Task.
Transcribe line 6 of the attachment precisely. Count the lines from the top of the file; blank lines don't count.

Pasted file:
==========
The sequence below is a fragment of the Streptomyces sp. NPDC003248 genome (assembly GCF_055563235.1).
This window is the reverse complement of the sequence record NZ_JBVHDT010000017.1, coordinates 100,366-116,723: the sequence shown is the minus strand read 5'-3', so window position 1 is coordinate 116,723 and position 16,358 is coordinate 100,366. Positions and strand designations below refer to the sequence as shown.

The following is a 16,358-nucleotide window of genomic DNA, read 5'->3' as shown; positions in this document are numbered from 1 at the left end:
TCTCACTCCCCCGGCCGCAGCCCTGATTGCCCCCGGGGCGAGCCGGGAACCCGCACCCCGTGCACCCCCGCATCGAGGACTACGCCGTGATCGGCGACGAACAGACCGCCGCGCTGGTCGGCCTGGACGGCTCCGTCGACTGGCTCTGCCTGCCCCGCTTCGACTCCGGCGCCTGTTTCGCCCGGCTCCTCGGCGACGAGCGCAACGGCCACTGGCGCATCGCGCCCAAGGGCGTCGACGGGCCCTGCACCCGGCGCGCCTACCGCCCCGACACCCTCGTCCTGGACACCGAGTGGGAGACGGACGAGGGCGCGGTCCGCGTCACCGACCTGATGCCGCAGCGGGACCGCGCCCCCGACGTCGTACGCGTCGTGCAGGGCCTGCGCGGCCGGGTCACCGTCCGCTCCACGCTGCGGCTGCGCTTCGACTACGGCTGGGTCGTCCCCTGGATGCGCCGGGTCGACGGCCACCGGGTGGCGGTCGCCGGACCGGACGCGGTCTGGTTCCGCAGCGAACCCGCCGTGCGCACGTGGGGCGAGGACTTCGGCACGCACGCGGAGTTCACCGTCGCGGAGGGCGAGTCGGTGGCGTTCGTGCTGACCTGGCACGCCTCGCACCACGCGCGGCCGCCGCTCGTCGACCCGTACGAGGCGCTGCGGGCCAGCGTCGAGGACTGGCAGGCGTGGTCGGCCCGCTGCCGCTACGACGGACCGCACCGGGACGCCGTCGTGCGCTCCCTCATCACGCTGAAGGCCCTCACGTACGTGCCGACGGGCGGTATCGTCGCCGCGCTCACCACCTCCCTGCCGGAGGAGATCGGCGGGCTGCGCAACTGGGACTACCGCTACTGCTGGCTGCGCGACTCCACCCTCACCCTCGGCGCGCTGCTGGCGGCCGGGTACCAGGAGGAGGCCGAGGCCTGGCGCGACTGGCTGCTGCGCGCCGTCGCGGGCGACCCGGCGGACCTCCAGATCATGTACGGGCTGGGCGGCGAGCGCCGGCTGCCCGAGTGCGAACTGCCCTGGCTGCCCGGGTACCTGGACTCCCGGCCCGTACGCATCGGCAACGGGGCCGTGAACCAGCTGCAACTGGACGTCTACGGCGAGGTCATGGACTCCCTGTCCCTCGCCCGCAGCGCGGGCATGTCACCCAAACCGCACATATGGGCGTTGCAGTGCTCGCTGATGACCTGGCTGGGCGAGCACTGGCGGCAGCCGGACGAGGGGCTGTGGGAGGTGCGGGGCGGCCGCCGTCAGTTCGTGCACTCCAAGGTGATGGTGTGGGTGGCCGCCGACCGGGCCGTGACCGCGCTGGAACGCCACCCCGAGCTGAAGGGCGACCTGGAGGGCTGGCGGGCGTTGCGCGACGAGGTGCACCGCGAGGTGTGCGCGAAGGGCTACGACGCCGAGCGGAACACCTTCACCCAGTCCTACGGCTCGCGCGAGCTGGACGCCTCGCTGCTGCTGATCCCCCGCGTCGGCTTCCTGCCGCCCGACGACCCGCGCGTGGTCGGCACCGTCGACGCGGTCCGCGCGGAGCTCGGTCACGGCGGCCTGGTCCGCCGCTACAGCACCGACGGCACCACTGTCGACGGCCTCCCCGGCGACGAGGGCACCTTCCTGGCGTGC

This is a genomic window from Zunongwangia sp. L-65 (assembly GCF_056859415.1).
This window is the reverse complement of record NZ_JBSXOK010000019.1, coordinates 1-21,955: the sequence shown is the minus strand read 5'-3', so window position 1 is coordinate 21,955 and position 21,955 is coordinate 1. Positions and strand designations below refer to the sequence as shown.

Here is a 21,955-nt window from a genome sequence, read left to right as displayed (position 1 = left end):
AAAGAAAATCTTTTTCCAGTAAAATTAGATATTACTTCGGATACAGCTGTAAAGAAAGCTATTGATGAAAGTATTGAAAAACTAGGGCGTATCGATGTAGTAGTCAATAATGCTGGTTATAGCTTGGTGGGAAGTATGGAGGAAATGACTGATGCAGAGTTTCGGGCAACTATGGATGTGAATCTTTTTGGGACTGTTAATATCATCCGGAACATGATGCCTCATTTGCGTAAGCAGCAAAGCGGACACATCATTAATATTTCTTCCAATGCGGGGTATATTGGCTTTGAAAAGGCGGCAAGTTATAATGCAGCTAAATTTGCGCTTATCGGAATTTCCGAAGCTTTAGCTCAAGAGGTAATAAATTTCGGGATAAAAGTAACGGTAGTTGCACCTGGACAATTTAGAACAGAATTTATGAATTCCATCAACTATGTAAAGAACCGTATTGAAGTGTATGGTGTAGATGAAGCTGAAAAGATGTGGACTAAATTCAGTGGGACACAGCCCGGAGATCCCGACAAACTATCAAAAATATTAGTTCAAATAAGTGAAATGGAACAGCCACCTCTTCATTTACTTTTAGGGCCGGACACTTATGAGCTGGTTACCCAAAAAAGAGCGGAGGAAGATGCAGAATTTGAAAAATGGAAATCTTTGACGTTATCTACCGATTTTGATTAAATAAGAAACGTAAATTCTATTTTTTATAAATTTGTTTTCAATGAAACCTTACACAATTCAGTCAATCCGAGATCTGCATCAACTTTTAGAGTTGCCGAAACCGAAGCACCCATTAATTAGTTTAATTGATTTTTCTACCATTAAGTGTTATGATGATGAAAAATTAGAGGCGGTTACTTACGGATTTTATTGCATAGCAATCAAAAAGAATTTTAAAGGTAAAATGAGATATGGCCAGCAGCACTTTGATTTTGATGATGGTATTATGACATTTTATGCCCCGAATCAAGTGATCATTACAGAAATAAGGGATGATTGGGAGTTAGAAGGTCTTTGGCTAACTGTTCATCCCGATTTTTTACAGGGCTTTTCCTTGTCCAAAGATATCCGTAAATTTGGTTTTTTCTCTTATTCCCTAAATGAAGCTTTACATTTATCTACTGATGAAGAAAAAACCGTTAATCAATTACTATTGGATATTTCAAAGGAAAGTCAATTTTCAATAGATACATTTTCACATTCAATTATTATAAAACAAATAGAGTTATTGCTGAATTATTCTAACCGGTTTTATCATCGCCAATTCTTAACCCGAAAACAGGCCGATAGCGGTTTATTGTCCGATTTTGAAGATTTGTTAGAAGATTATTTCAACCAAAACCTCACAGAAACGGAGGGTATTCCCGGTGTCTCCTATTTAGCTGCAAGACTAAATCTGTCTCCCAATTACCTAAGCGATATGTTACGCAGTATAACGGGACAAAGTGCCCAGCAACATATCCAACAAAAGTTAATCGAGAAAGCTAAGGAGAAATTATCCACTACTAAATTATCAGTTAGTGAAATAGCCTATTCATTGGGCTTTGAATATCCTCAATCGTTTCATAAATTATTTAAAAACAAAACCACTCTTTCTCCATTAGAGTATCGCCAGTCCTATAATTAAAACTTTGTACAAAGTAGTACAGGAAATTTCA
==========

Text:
This window is the reverse complement of record NZ_JBSXOK010000019.1, coordinates 1-21,955: the sequence shown is the minus strand read 5'-3', so window position 1 is coordinate 21,955 and position 21,955 is coordinate 1. Positions and strand designations below refer to the sequence as shown.